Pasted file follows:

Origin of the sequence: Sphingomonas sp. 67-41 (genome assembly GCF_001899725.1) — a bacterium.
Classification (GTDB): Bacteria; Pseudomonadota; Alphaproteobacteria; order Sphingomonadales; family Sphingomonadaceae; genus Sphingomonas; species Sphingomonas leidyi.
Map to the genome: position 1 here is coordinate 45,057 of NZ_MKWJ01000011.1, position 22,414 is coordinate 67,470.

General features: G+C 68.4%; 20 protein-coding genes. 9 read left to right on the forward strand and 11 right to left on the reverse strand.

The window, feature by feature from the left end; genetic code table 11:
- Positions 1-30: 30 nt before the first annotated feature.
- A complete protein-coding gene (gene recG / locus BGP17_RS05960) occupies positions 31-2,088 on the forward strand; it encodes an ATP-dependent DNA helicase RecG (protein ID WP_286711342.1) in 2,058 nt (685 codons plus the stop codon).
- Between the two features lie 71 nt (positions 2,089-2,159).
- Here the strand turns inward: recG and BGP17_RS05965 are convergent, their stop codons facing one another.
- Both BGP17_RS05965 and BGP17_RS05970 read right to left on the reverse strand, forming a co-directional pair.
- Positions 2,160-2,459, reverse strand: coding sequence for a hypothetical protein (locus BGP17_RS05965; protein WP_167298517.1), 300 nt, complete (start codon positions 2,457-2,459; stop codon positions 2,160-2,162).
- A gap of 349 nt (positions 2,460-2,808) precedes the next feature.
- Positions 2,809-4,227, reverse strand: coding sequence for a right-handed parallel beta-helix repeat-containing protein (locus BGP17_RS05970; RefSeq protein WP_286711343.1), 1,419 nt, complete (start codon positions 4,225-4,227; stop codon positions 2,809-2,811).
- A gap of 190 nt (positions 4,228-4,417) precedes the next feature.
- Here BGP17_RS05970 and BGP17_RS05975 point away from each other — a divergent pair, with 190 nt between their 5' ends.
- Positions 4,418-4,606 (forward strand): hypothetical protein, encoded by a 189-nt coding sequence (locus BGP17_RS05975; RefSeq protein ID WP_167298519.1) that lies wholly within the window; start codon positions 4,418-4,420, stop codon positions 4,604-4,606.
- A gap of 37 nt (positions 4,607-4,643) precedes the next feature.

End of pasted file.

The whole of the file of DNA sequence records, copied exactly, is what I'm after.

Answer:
Origin of the sequence: Sphingomonas sp. 67-41 (genome assembly GCF_001899725.1) — a bacterium.
Classification (GTDB): Bacteria; Pseudomonadota; Alphaproteobacteria; order Sphingomonadales; family Sphingomonadaceae; genus Sphingomonas; species Sphingomonas leidyi.
Map to the genome: position 1 here is coordinate 45,057 of NZ_MKWJ01000011.1, position 22,414 is coordinate 67,470.

General features: G+C 68.4%; 20 protein-coding genes. 9 read left to right on the forward strand and 11 right to left on the reverse strand.

The window, feature by feature from the left end; genetic code table 11:
- Positions 1-30: 30 nt before the first annotated feature.
- A complete protein-coding gene (gene recG / locus BGP17_RS05960) occupies positions 31-2,088 on the forward strand; it encodes an ATP-dependent DNA helicase RecG (protein ID WP_286711342.1) in 2,058 nt (685 codons plus the stop codon).
- Between the two features lie 71 nt (positions 2,089-2,159).
- Here the strand turns inward: recG and BGP17_RS05965 are convergent, their stop codons facing one another.
- Both BGP17_RS05965 and BGP17_RS05970 read right to left on the reverse strand, forming a co-directional pair.
- Positions 2,160-2,459, reverse strand: coding sequence for a hypothetical protein (locus BGP17_RS05965; protein WP_167298517.1), 300 nt, complete (start codon positions 2,457-2,459; stop codon positions 2,160-2,162).
- A gap of 349 nt (positions 2,460-2,808) precedes the next feature.
- Positions 2,809-4,227, reverse strand: coding sequence for a right-handed parallel beta-helix repeat-containing protein (locus BGP17_RS05970; RefSeq protein WP_286711343.1), 1,419 nt, complete (start codon positions 4,225-4,227; stop codon positions 2,809-2,811).
- A gap of 190 nt (positions 4,228-4,417) precedes the next feature.
- Here BGP17_RS05970 and BGP17_RS05975 point away from each other — a divergent pair, with 190 nt between their 5' ends.
- Positions 4,418-4,606 (forward strand): hypothetical protein, encoded by a 189-nt coding sequence (locus BGP17_RS05975; RefSeq protein ID WP_167298519.1) that lies wholly within the window; start codon positions 4,418-4,420, stop codon positions 4,604-4,606.
- A gap of 37 nt (positions 4,607-4,643) precedes the next feature.